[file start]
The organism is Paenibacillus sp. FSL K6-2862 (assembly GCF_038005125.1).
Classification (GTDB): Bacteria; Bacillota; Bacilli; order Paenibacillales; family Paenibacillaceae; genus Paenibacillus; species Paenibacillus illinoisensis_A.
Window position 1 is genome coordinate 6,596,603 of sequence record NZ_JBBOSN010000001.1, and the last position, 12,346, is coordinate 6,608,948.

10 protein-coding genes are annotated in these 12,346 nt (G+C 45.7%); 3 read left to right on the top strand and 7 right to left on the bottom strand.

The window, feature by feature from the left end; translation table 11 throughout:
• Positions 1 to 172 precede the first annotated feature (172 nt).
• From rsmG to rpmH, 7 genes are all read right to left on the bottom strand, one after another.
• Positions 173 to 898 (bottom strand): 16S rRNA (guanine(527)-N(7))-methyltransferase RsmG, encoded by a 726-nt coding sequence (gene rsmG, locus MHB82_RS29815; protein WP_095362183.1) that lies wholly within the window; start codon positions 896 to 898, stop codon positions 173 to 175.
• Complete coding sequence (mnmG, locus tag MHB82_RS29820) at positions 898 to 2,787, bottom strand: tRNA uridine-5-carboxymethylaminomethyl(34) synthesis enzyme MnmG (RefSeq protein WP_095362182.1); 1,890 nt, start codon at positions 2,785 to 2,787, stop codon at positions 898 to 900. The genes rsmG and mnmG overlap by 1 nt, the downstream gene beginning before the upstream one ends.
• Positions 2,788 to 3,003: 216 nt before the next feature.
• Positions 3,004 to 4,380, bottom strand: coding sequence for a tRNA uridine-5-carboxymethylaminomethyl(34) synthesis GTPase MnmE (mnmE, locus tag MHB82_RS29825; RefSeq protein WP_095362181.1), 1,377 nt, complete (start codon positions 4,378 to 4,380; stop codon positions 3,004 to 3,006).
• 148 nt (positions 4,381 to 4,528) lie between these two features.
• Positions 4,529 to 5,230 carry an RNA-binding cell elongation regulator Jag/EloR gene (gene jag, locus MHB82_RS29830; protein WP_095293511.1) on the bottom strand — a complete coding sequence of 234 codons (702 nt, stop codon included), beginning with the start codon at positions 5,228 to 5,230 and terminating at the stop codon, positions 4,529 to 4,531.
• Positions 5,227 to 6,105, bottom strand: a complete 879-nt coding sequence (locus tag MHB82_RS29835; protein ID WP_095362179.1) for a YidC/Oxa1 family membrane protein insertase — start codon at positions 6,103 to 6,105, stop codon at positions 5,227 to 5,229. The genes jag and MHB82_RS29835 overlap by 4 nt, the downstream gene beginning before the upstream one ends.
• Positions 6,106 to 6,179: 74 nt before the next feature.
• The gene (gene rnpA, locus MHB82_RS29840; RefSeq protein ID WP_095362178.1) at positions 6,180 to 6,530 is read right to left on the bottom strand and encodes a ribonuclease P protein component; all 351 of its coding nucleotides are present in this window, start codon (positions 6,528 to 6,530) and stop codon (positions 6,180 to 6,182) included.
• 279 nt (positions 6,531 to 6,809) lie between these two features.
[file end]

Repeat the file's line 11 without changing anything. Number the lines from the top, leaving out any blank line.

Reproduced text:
• Positions 3,004 to 4,380, bottom strand: coding sequence for a tRNA uridine-5-carboxymethylaminomethyl(34) synthesis GTPase MnmE (mnmE, locus tag MHB82_RS29825; RefSeq protein WP_095362181.1), 1,377 nt, complete (start codon positions 4,378 to 4,380; stop codon positions 3,004 to 3,006).